By People Staff
February 09, 1981 12:00 PM

edited by Stewart Brand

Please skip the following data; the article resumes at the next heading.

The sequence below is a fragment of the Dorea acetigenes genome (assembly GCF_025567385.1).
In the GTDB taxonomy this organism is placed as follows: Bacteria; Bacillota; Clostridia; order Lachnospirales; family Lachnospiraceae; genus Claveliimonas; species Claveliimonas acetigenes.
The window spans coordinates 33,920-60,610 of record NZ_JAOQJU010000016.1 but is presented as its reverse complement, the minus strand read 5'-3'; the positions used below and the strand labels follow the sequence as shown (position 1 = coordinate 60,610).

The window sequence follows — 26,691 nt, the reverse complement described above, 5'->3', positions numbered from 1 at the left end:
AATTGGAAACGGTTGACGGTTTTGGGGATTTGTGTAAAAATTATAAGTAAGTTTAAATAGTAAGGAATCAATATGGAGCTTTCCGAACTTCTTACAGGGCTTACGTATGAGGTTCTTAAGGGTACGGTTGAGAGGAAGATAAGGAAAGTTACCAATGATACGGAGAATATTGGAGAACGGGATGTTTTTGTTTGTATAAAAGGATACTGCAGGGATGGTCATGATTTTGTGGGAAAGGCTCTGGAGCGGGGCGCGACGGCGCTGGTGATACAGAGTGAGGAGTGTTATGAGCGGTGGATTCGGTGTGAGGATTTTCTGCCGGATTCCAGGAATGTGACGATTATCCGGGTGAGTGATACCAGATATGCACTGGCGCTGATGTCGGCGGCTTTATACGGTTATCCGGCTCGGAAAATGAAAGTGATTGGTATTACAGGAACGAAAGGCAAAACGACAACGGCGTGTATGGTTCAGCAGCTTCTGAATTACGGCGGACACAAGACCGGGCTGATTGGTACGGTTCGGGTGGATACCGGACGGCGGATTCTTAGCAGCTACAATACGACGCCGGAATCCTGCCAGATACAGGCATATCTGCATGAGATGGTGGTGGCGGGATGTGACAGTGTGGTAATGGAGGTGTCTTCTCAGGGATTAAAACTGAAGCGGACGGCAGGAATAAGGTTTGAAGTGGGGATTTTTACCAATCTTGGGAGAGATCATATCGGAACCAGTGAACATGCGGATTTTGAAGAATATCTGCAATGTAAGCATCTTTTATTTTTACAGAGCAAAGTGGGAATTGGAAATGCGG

Brand caught a generation’s fancy in 1971 with his The Last Whole Earth Catalog, and now he returns with an improved sequel. The emphasis still is on self-education, on living better with less and on protecting the environment. Mostly the catalogue is a source book of information divided into sections on “whole systems” (the earth, universe, space, eco-ethics), land use (hydroponics, permaculture, radical agriculture), crafts (furniture making, quilting, weaving), community (living cheap, urban homesteading, hospital care), politics (war, nuclear war, environmental politics), communications (bookbinding, computer networking), learning, business and nomadics. In the lower-right-hand corner of half the pages is a “Neighborhood Newsletter.” Each contains oddities like the fact that the grandmother of Brand’s office manager “worked in an American flag factory and if she was one minute late, they locked her out for the whole day.” To Brand and his brilliant staff, three cheers for this volume. It offers hours of delight to catalogue addicts and all others who want to be entertained as well as survive the 1980s in appropriate style. (Random House, $12.50)

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